Although the question – “when was the can opener invented?” is hardly discussed in schools today, there’s no harm in paying tribute to one of the most undervalued kitchen tools! The humble yet highly useful can opener has been around longer than most people will realise. In fact, the first can opener appeared way back in 1858. To be more precise, the patent for the can opener was filed on January 5th of that year. The brains behind it? Someone by the name of Ezra J Warner.
Since then, can openers have not changed that much. After all, when something as simple as a can opener is capable of working as well as it can, then why change it?
Before the Can Opener
Prior to the can opener, you had iron cans instead of the thinner steel cans that we have today. With the older cans, you practically required a hammer and chisel to get to the canned food inside, so it was barely working. Also, that was the manufacturer’s suggested method, which was not the best of ideas.
You see, there was a problem. The first cans, capable of being used for canning food, were invented some 50 years before the can opener. That’s what led to the difficulty surrounding trying to get to the contents of the wrought iron can.
In the early 1800s, they realised that preserving food had to be done differently. They only had wrought iron to work with at that point, so it made sense to use that instead of the tin can we know today.
But can openers would have no chance of getting through the material. It was just too thick. That was why people became tired of trying to get into the can, resulting in the invention of what we now know as the can opener.
The First Tin Can Opener
So with the first tin cans, at least ones that could be opened with this device, it was only made possible by thinner materials being used. Warner’s invention was to use a curved blade capable of cutting into the cans but focusing on the lid rather than the side.
In a sense, the early invention, which was more for creating open cans for customers, was to saw through the lids. But that would leave quite a jagged edge.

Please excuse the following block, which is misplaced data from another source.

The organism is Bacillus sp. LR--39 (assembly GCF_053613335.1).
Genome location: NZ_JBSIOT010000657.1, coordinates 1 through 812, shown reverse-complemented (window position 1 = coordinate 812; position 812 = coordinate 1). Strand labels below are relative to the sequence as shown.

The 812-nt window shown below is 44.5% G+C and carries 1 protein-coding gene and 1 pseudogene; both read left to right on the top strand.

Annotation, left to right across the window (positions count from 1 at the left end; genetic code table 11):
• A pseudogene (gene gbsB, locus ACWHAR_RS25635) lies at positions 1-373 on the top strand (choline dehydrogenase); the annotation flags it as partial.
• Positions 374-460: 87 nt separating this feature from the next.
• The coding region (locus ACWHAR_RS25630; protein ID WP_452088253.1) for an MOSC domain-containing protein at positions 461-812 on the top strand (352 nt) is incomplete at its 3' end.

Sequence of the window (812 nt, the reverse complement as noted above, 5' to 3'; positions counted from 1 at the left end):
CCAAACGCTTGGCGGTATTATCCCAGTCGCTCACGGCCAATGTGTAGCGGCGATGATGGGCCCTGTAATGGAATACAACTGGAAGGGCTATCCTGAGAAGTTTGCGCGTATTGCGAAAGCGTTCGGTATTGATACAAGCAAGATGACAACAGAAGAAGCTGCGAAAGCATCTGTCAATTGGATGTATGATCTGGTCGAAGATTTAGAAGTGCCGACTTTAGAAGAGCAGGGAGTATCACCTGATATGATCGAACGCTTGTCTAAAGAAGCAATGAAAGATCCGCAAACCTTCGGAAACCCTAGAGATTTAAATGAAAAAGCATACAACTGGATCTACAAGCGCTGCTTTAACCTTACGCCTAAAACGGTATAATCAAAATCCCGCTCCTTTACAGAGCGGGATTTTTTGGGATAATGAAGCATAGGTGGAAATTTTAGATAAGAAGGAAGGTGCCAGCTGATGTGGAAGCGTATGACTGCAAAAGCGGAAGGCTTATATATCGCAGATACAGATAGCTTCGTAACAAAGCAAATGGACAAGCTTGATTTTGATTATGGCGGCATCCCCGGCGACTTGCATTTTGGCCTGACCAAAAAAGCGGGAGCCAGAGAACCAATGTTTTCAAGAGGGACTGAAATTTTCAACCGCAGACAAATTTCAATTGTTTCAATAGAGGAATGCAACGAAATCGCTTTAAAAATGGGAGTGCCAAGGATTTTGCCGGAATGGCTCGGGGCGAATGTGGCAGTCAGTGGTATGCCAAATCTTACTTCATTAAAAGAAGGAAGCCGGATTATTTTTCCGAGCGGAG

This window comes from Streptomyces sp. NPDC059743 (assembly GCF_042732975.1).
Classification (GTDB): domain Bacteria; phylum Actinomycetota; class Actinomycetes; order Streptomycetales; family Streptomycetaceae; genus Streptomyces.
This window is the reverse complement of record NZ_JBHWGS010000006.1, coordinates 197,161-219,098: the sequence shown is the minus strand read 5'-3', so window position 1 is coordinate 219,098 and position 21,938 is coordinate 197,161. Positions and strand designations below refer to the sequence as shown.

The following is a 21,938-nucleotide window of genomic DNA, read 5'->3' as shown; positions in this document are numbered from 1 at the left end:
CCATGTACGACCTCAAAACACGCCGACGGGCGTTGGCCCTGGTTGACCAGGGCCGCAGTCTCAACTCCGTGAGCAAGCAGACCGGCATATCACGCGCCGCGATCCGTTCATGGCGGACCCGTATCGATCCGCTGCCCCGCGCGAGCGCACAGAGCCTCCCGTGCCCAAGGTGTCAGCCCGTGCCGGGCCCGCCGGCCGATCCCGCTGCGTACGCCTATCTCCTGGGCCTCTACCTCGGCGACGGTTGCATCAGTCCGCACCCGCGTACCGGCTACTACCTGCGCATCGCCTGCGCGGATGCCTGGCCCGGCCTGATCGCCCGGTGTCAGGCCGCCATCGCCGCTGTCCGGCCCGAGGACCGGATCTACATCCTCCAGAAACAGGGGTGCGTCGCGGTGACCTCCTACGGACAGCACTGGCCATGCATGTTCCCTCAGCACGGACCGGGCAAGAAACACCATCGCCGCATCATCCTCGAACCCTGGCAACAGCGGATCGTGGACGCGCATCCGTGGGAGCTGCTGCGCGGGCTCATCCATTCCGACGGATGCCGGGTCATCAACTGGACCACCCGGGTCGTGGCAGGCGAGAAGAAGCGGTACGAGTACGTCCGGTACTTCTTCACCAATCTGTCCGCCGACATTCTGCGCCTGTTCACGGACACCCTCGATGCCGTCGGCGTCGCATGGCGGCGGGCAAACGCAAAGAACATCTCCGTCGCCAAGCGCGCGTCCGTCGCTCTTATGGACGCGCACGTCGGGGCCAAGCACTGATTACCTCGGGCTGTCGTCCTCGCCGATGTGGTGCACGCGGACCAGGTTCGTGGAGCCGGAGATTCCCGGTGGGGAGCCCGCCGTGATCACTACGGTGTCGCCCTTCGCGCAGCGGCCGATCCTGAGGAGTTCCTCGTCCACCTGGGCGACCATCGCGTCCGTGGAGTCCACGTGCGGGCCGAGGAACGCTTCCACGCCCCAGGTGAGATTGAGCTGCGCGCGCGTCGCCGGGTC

However, this approach was never a big hit for domestic use. But all was not lost. It saw some use by the US army during the Civil War. Plus, it certainly laid the groundwork for additional changes to be made to the can opener, which would mean it became far more popular across a larger market.
1870’s Big Changes
By the time we got to the 1870s, the can opener was more in line with how we see it today. A man named William Lyman had a patent for a rotary cutter to be used rather than more of a pointed blade. However, this opener was still very crude in its design, but it did at least use a different blade than the earlier version.
1920’s Even More Changes
If you want to see the origins of our design of can opener, then you need to look at Charles Arthur Bunker in the 1920s. This is where can openers started to use the toothed wheel crank option that we see today. Of course, that wasn’t the final evolution of can openers.
Since then, we have had the electric version come out, but it does seem that the method patented by Bunker remains the most popular when it comes to opening cans. Apparently, we prefer this over anything else, even when the key opener appeared on some cans. It seems we didn’t like that the key tended to break when in use.
The Modern-Day Opener
The can opener has been around for a long time, and it has gone through several changes over the last 150 years. It has seen quite the evolution from creating open cans for customers in many grocery stores to allow the opening of the army’s food in the Civil War.
However, with this being a wonderful preservation method for food, the can opener is never going to leave us, and why should it when it does its job so well?